In 2003, I opposed the Medicare prescription drug bill, in large part because I expected that - like all other government entitlement programs - it would end up costing far more than initially projected. I was wrong.
The program's structure, based on competing private plans, made Part D unlike all entitlements that had come before. Indeed, it is a model for reforming the rest of Medicare. The plans compete intensely to sign up seniors. The incentives are aligned to avoid administrative waste and keep costs down, including negotiating for the best prices on drugs. An amazing 90 percent of seniors are satisfied with their coverage according to a recent survey.
Estimates from the Congressional Budget Office (CBO) show that since the program started in 2006, it is on track to spend 45 percent less than the original estimate over its first ten years. And the premiums paid by seniors are also much lower, about $30 per month for the past three years, which is less than half the original projection.
This astonishing success stands in stark contrast to the daily disaster story that is the Patient Protection and Affordable Care Act (PPACA) exchanges. Those heavily regulated marketplaces offer limited choices and sharply higher costs than what most people are used to paying.
In a logical world, the Centers for Medicare and Medicaid Services (CMS) would be looking for ways to make the PPACA exchanges look more like Part D. Unfortunately, they are doing precisely the opposite. On January 10, 2014, CMS proposed a rule making major changes in the market structure of Part D that will significantly reduce choice and competition.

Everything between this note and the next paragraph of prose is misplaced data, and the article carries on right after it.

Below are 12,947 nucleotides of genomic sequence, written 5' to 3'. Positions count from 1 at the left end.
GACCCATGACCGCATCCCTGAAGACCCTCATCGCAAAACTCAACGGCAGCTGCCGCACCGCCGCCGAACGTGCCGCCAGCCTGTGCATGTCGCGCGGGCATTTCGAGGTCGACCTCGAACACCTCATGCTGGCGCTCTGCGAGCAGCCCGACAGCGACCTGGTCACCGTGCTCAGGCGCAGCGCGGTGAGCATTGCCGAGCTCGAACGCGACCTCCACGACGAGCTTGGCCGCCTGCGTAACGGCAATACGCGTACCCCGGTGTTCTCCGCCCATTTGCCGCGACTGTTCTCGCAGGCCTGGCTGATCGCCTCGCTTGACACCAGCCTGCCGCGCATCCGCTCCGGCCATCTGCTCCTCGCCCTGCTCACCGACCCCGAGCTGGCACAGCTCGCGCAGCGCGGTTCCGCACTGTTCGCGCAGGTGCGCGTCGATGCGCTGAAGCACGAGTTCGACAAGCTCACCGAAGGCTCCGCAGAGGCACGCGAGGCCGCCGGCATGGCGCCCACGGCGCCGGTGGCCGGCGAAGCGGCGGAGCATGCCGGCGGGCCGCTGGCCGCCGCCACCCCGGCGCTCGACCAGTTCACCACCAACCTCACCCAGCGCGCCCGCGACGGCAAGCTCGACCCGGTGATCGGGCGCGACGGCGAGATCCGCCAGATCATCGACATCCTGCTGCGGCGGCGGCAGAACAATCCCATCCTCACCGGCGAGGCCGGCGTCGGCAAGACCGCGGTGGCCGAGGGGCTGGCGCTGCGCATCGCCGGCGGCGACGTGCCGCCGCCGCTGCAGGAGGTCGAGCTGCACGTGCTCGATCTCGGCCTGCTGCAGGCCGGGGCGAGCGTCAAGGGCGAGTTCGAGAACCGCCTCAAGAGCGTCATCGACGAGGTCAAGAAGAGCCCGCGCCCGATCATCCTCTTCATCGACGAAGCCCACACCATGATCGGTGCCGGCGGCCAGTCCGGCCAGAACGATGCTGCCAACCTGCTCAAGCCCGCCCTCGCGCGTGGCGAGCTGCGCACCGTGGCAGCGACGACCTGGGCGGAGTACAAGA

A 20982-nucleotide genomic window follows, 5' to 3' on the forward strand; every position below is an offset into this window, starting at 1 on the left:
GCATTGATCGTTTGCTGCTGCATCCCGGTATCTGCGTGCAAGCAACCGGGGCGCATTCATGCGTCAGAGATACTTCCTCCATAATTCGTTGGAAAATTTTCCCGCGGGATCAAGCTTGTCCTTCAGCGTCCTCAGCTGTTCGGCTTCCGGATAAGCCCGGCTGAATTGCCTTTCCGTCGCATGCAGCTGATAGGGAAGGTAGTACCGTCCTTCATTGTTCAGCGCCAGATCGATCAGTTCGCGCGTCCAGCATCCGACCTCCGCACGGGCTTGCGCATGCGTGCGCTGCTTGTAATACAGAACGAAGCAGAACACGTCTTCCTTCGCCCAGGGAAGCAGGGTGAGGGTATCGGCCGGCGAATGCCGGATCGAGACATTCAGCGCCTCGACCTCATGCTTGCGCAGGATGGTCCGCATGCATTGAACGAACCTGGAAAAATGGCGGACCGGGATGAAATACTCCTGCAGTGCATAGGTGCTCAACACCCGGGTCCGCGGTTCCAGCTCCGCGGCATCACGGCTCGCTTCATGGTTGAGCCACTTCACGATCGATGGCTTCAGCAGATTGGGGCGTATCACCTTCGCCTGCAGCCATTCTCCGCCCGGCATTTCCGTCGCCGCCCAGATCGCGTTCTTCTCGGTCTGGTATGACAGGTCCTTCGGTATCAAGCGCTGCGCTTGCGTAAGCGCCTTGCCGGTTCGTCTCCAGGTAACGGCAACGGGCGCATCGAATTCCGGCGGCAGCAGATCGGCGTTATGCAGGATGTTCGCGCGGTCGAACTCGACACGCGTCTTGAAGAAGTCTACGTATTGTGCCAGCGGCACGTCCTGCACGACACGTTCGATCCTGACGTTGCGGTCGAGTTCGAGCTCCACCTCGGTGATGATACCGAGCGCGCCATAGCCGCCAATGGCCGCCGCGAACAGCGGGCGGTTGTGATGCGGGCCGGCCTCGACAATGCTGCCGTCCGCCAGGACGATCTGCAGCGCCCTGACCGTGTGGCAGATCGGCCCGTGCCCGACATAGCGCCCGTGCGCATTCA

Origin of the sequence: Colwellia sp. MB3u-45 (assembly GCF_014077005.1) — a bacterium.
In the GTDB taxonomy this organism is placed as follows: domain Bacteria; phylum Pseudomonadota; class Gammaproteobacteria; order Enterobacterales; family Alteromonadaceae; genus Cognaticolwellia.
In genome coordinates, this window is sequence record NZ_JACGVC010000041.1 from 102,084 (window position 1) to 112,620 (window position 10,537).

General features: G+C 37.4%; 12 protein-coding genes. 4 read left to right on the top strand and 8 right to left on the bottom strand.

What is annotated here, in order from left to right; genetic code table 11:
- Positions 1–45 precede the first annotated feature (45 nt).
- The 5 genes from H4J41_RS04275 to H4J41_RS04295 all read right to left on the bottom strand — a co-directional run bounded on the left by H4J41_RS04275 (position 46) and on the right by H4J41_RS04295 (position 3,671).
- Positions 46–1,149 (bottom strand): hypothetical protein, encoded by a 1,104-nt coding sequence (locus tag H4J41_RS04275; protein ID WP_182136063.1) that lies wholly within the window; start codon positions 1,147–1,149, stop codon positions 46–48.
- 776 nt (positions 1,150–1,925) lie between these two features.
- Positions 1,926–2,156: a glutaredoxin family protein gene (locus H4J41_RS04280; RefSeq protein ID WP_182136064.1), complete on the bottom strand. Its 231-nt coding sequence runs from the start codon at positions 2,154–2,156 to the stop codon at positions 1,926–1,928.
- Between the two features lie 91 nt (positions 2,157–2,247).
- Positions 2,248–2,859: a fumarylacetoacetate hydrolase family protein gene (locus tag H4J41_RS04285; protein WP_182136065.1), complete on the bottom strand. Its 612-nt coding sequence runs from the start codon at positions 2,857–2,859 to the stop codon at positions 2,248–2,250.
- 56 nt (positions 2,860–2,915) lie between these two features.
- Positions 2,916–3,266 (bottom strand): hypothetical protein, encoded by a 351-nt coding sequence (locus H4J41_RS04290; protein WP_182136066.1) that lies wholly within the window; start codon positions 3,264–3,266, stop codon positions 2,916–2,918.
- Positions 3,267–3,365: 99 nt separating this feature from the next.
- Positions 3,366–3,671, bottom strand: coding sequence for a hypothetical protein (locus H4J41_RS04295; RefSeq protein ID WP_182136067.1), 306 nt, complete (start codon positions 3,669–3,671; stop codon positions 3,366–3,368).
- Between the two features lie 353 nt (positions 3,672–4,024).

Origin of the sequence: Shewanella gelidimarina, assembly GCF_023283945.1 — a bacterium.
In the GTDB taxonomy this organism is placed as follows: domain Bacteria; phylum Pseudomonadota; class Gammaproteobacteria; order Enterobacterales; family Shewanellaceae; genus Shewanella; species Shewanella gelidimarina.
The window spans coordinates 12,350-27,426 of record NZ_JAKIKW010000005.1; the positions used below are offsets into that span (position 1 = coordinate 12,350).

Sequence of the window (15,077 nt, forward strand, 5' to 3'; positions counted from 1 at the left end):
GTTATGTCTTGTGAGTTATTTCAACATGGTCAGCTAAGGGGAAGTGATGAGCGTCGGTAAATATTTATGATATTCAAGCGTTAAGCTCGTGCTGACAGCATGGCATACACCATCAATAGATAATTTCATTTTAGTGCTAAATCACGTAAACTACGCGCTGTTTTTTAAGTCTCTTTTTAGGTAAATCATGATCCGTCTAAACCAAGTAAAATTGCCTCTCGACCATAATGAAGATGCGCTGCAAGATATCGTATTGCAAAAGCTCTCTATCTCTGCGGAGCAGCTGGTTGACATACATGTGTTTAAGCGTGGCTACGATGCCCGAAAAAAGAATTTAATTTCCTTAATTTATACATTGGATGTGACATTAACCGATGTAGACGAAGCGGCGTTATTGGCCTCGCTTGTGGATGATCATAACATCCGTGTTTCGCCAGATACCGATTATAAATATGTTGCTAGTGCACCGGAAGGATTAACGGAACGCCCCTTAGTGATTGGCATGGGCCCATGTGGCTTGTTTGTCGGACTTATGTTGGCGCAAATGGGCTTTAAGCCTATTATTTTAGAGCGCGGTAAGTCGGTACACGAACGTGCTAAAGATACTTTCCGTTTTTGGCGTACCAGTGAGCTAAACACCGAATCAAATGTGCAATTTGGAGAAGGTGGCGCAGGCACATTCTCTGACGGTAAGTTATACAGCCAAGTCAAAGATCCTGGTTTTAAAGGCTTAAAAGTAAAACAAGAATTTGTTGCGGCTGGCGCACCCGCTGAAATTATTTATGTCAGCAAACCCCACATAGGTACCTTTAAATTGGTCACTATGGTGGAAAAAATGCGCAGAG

Most outrageously, the rule creates an arbitrary new restriction on plan contracts and bids. The rule would set a limit of exactly two bids a plan may offer in a region, one basic and one extended. Seniors would lose many of the choices they presently enjoy, and competition and innovation would be curtailed.
The rule also undermines the non-interference provision that prevents de facto imposition of price controls. This provision was a major point of contention in the original legislation because large-scale government drug purchasing risks imposition of price controls that would undercut the incentives for developing new miracle cures. (It costs over $1.2 billion on average to bring a new drug to market.)
The new CMS rule would continue to prohibit government interference in negotiations between plans and manufacturers, but would for the first time permit government interference between plans and pharmacies. The rule would then proceed to interfere, with a new "any willing pharmacy" requirement that would prohibit preferred cost-sharing arrangements that many plans and pharmacies have negotiated as a way to contain costs.
The bottom line impact of the proposed rule, according to a study by the American Action Forum, is that 14 million seniors could lose their current plans, premiums could rise up to 21 percent, and costs to taxpayers could be as high at $10 billion over the next decade. A coalition of 371 groups across the political spectrum has urged the rule to be withdrawn.
With planning for the 2015 bid cycle already well underway, even the existence of the proposed rule is creating enormous uncertainty and is therefore likely to result in fewer choices and higher prices for seniors even if the rule is not finalized. For that reason, it is critical that Congress step in now and unambiguously stop the rule.
H.R. 4160, the "Keep the Promise to Seniors Act" sponsored by Rep. Renee Ellmers of North Carolina would do exactly that. The Senate should take it up immediately after it passes the House.